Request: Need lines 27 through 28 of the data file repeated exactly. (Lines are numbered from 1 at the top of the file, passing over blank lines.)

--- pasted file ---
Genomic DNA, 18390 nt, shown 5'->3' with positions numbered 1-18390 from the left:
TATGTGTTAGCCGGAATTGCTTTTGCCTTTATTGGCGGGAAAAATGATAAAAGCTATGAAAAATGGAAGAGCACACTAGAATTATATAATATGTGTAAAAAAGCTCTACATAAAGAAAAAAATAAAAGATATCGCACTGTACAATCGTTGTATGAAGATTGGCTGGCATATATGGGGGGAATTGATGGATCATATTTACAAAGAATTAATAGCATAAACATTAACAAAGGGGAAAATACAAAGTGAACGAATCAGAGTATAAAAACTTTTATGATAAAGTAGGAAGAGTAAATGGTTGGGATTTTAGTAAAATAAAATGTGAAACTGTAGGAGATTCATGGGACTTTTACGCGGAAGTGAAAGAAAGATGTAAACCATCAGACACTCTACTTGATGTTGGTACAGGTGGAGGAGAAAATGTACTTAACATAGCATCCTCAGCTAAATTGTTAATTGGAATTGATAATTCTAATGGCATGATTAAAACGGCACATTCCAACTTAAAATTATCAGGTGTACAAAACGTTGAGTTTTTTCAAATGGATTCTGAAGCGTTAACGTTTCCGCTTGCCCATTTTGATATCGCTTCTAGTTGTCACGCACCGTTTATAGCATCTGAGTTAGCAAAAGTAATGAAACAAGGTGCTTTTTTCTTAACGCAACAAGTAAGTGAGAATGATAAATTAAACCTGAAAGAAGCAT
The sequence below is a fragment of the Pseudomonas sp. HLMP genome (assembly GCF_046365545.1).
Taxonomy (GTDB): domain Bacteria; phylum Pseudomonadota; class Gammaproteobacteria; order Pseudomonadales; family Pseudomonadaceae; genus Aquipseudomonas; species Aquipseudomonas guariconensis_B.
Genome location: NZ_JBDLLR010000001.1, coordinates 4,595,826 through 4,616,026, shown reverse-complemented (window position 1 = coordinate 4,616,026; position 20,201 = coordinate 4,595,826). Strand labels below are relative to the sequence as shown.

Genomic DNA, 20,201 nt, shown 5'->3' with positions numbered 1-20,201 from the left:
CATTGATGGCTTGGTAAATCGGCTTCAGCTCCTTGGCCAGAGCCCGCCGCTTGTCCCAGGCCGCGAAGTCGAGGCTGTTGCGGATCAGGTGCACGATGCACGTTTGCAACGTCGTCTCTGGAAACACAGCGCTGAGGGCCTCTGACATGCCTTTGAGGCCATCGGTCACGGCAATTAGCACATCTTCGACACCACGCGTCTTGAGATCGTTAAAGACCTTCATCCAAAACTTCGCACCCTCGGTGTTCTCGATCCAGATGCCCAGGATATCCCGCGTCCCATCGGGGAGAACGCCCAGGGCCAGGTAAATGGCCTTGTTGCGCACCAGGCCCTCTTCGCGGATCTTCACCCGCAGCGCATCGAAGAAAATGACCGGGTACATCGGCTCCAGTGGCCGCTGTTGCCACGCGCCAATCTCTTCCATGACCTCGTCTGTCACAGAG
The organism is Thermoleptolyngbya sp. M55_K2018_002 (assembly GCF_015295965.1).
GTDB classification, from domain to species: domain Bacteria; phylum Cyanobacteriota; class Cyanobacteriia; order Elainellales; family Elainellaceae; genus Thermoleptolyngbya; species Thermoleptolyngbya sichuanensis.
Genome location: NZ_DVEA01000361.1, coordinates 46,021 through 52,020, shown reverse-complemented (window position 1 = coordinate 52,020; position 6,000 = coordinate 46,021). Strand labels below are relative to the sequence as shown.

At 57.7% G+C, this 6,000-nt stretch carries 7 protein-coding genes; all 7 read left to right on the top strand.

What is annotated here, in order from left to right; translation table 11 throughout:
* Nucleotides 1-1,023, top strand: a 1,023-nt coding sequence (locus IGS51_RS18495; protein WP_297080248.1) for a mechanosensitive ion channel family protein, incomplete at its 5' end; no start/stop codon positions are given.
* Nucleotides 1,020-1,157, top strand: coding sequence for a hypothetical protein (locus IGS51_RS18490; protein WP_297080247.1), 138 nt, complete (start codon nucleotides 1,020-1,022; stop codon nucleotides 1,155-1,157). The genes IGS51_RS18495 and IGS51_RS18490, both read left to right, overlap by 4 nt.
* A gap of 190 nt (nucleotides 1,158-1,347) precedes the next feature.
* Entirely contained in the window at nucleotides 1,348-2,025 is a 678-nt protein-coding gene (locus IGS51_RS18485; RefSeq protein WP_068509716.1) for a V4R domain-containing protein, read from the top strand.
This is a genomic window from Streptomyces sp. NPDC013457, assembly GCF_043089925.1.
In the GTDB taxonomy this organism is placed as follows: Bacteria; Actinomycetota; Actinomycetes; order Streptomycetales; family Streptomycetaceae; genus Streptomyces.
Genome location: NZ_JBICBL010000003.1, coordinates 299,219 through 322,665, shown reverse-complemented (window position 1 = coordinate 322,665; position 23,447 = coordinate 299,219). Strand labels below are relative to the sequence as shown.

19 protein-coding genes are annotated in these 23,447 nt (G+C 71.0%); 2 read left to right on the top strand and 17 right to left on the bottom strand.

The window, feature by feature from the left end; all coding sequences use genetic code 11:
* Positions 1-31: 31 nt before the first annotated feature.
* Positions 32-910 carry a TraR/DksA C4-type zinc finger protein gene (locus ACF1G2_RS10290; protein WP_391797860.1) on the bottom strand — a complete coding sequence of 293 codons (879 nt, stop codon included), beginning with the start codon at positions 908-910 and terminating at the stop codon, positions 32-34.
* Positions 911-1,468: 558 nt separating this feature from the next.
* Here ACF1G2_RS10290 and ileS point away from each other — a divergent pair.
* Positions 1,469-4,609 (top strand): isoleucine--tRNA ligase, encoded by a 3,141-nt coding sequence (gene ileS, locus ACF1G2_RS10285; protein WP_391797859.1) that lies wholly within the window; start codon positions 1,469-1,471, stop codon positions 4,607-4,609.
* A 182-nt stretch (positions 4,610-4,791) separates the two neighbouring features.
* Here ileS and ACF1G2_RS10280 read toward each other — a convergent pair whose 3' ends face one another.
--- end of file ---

* A 182-nt stretch (positions 4,610-4,791) separates the two neighbouring features.
* Here ileS and ACF1G2_RS10280 read toward each other — a convergent pair whose 3' ends face one another.